Reading about the history of one of the world's great hotels
is always fascinating. Here is the history of the world famous North British, now the
Balmoral Hotel, in Edinburgh kindly provided
by the Balmoral Hotel.
Old habits die hard. as the 1990's opened the Edinburgh
Balmoral emerged from the scaffolding chrysalis which wrapped up the North British, but
will be a long time before local people forget to call it the "NB".
The harsh fact is that the new name was not chosen for the
sake of local people any more than the old one was. Thousands of visitors arriving in
Edinburgh from all over the world will not think twice about it: they are looking for
somewhere comfortable and recognisably Scottish right in the centre of the capital city.
The new name marked a change of identity and, with a fascinating twist of fate, the ten
story building at the east end of Princess Street once more became the flagship of a
growing business empire. The hotel reopened with a pioneering spirit which echoed the
original opening of the North British almost 90 years ago. Then it was a curiously low-key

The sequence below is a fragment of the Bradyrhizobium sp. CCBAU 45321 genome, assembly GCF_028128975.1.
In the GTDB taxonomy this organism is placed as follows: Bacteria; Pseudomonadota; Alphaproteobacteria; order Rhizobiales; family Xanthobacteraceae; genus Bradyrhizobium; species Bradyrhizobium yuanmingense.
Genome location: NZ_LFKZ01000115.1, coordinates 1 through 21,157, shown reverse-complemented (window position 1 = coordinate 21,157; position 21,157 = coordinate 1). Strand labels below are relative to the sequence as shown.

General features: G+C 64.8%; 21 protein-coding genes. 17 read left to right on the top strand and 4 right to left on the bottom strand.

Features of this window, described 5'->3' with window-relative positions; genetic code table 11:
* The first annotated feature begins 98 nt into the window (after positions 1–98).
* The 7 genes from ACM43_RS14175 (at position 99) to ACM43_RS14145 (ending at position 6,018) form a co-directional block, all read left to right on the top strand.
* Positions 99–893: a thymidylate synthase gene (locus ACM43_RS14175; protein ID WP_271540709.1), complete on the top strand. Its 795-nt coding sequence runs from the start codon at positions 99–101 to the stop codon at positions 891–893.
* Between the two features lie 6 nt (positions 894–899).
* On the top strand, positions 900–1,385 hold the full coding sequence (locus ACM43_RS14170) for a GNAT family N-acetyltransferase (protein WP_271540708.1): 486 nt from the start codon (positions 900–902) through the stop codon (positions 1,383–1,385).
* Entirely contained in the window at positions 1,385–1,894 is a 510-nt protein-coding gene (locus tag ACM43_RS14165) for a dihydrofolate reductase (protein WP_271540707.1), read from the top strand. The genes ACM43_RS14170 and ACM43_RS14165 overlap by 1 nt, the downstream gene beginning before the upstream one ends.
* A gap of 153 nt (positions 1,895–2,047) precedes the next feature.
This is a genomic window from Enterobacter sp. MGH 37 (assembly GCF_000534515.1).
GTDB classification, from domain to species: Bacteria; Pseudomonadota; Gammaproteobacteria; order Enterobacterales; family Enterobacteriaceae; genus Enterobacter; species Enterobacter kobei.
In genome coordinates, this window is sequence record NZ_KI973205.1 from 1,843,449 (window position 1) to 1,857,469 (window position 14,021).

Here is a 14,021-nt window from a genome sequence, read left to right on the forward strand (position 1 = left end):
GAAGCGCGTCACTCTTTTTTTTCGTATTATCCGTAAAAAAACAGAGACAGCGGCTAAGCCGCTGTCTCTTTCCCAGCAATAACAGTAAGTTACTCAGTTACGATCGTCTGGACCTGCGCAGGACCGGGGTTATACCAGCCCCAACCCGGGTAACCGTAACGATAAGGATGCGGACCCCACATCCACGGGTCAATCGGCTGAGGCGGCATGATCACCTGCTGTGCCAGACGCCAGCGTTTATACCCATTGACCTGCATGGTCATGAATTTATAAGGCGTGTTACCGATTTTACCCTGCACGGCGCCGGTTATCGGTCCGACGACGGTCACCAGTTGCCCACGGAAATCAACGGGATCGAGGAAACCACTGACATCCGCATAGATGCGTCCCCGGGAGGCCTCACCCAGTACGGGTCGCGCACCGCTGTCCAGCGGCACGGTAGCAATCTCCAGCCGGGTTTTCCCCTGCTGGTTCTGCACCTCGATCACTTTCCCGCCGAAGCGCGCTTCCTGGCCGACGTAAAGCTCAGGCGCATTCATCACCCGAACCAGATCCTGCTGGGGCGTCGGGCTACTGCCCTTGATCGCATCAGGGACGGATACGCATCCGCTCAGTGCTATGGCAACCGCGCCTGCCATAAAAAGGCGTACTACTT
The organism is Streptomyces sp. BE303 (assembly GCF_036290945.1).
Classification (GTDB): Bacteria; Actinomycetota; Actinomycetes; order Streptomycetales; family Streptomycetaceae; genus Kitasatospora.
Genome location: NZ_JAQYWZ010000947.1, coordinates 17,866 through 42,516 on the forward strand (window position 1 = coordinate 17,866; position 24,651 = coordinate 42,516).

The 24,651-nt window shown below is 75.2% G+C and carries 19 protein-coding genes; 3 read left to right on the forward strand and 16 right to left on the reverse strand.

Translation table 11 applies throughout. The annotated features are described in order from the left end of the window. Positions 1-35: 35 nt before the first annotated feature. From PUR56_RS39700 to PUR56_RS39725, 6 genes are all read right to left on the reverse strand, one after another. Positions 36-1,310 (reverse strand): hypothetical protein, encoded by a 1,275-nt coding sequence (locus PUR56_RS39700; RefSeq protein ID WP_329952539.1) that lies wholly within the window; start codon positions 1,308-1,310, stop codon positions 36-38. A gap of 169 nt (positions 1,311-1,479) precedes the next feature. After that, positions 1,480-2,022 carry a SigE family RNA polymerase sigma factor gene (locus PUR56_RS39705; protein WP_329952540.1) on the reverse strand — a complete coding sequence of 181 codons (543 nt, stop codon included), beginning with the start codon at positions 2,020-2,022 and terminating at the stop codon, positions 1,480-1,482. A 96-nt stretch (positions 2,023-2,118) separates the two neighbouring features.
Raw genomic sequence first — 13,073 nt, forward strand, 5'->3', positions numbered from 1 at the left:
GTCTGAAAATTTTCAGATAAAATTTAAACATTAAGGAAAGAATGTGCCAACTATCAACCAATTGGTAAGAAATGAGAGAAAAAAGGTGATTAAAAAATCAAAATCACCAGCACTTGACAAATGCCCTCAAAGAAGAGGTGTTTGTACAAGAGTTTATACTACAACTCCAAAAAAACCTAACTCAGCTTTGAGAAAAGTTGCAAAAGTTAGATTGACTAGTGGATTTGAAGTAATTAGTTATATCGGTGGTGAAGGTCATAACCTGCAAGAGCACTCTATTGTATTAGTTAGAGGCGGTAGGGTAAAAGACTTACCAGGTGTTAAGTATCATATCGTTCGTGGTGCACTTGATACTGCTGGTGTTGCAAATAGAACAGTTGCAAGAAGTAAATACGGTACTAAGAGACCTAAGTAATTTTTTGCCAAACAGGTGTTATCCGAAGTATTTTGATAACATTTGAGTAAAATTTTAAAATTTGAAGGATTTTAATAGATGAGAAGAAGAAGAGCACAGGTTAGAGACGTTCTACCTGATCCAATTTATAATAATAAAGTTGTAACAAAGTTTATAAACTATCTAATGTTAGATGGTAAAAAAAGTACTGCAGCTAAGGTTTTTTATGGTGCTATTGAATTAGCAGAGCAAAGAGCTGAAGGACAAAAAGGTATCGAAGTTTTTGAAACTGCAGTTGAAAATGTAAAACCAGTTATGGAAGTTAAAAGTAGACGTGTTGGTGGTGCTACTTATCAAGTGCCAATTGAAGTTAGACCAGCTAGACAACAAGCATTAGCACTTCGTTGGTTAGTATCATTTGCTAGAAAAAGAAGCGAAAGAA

affair. On Wednesday 15 October 1902 a small advertisement appeared on the front page of
"North British Station Hotel
This hotel in direct communication with Waverley Station is now open
F.T. Burcher, hotel manager"
That was all. On the Edinburgh Stock Market
North British Railway shares dropped 1s 3d and two days later rose by 17s 6d. Otherwise
the city does not seem to have paid undue attention to its precocious new landmark, the
only residential building ever erected on the south side of Princes Street. The Lord
Provost's Committee had even turned down the architect's request for a marquee in front of
the entrance hall.
But that hardly mattered. The opening of the
hotel was advertised not only in the Scotsman but in newspapers and journals across Europe
and beyond. The North British Hotel was a vanguard for the railway company which built it,
a surrogate for the grand station they had never been permitted to erect in the sensitive
site between the Old and New Town. The name itself symbolises such driving ambition.